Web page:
Humans Crawl: Species Atypical Movement
Crawling is a form of species atypical movement for humans.
Striding, bipedal walking, and endurance running are the hallmark modes of human locomotion, yet humans locomote in a number of different ways. As young infants we start with a system that is more plastic and flexible than it seems, given the relative uniformity of adult forms of locomotion like human bipedalism. This plasticity is evident in the surprising number of different pathways to upright walking (Largo et al. 1985). In this piece we contrast the divergent pathways that humans and their relatively close neighbor, the chimpanzee, take in the ontogeny of adult forms of movement.
Factors Influencing the Ontogeny of Gait
The ontogeny of animal movement is constrained by factors both within and external to the organisms that both limit certain types of actions and facilitate others. These can be described as organismic constraints which are internal to the animal, environmental constraints that are external to the animal and that are relatively consistent across developmental time periods, and task constraints that pertain to any specific problem that animal is confronted with at a particular time period (Rosengren et al. 2003). At any one time point, these three different types of constraints interact to produce a particular action pattern or behavior.
A change in one constraint can have cascading influence on the emergence of different action patterns. For example, encouragement by health care professionals to have parents have their infants sleep on their backs to prevent sudden infant death syndrome (SIDS: Skadberg et al. 1998) had the unexpected consequence of delaying the onset of motor milestones such as creeping and crawling, in part because supine sleepers do not gain the same experience using their arm and torso muscles necessary for creeping and crawling as prone sleepers (Davis et al. 1998).
For the developing animal, organismic constraints for movement include the timing and pattern of growth, the organization and maturity of the musculoskeletal system, and the motivation to move from one place to another to gain food or obtain shelter. Environmental constraints include the fact that animals on earth are bound by gravity and the structure and characteristics of the surfaces that one can act on (e.g., a relatively flat horizontal ground or vertically rising trees). Task constraints include whether the animal is interested in seeking food, comfort, or safety. Although traditional models of the development of locomotion emphasized that maturation was the main driving force in the ontogeny of human gait, more current approaches emphasize the importance of the developing infants’ active exploration of the interaction of these different types of constraints (Rosengren et al. 2003; Thelen 1995).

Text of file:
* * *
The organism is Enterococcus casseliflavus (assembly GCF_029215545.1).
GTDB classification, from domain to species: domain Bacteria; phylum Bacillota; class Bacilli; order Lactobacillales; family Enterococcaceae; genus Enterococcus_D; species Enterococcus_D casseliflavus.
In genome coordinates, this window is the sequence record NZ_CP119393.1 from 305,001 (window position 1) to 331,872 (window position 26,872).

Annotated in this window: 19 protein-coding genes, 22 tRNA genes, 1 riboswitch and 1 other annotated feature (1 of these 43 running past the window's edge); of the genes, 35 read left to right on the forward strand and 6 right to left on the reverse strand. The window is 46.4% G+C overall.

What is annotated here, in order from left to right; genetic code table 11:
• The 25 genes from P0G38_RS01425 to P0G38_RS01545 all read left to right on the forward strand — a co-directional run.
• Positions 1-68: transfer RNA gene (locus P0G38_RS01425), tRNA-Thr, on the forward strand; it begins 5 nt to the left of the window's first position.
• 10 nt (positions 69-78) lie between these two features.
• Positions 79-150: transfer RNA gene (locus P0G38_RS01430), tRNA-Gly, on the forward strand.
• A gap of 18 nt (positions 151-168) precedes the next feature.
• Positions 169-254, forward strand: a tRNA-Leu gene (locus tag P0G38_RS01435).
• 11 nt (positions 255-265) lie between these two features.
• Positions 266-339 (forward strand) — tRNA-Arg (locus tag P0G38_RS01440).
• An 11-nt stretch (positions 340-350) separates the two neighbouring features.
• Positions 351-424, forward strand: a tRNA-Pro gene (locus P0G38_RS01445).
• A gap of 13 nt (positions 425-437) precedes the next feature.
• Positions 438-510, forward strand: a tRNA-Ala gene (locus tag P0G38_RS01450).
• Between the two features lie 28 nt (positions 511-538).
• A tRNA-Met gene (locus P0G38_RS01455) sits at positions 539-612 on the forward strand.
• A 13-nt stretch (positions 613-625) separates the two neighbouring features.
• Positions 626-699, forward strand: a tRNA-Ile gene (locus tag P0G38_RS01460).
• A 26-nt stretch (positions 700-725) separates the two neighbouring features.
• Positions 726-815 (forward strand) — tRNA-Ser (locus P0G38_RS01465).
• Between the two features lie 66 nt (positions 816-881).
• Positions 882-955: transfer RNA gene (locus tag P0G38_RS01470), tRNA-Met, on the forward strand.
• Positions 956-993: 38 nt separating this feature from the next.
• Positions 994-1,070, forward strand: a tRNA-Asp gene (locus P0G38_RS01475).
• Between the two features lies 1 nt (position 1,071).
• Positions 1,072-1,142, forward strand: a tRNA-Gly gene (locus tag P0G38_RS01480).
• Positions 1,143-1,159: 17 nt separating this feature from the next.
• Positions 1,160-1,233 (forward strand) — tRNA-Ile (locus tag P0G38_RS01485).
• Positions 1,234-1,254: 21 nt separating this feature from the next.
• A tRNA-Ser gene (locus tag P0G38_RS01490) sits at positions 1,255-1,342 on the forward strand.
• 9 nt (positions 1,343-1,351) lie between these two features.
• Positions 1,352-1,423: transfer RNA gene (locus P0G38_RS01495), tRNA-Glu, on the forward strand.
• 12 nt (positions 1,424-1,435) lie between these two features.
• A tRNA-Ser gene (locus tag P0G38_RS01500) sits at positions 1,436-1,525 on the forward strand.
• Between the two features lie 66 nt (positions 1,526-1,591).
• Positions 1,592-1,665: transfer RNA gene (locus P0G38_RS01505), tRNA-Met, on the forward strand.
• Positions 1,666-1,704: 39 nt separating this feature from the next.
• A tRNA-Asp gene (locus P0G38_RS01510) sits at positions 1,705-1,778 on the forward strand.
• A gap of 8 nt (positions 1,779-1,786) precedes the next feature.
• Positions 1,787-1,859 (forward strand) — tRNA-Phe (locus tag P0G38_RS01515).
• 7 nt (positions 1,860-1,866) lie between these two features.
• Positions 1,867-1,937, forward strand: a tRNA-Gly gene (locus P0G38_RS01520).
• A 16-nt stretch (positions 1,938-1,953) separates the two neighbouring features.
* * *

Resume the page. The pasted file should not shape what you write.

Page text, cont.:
Gait Ontogeny in Humans
Human infants enter the world with a relatively immature action system that provides ample opportunity to explore the interaction of constraints and in doing so develop a number of species atypical movement patterns. Over the first year of life they acquire the physical strength and coordination to effectively move through the environment. But the ways individual infants accomplish the act of locomotion is determined by their motivation, physical layout of their home (e.g., does it contain carpeted surfaces or hard tile floors, flat surfaces or stairs), and the goals of their caregivers in promoting exploration or optimizing safety. For this reason, young infants exhibit a wide range of atypical locomotor behaviors to get from one place to another including rolling, shuffling on their bottom, crawling on stomach, crawling on hands and knees, and crawling on hands and feet, prior to the acquisition of upright walking (Largo et al. 1985). The fact that upright gait is relatively uniform as the species-typical pattern of movement suggests that over the course of evolution the different types of constraints have led to a small number (e.g., walking and running) of highly efficient and effective patterns of movement.
Gait Ontogeny in Chimpanzees
For chimpanzees, infants cling to their mothers’ fur for safety, transportation, and feeding. These behaviors lead the infants to develop forelimb-dominated, suspensory grasping abilities. Like humans, infant chimpanzees are more variable in their locomotor modes than juveniles or adults, in part because their size permits it and in part because of differences in parenting styles. As offspring size increases (~ 3 years), mothers carry the offspring less frequently, and they transition to quadrupedal knuckle-walking. This species-typical behavior does not become the dominant mode of locomotion until after 5 years, when the chimpanzees are completely independent of their mothers (Sarringhaus et al. 2014).
This cross-species comparison provides evidence that the same three sets of constraints apply to different species. The transition to species-typical posture and locomotion will depend on organismic-, environmental-, and task-specific constraints. The fact that more limited forms of species-typical gait are found in adults suggests that these constraints interact over the course of development to select for efficient and effective patterns of movement.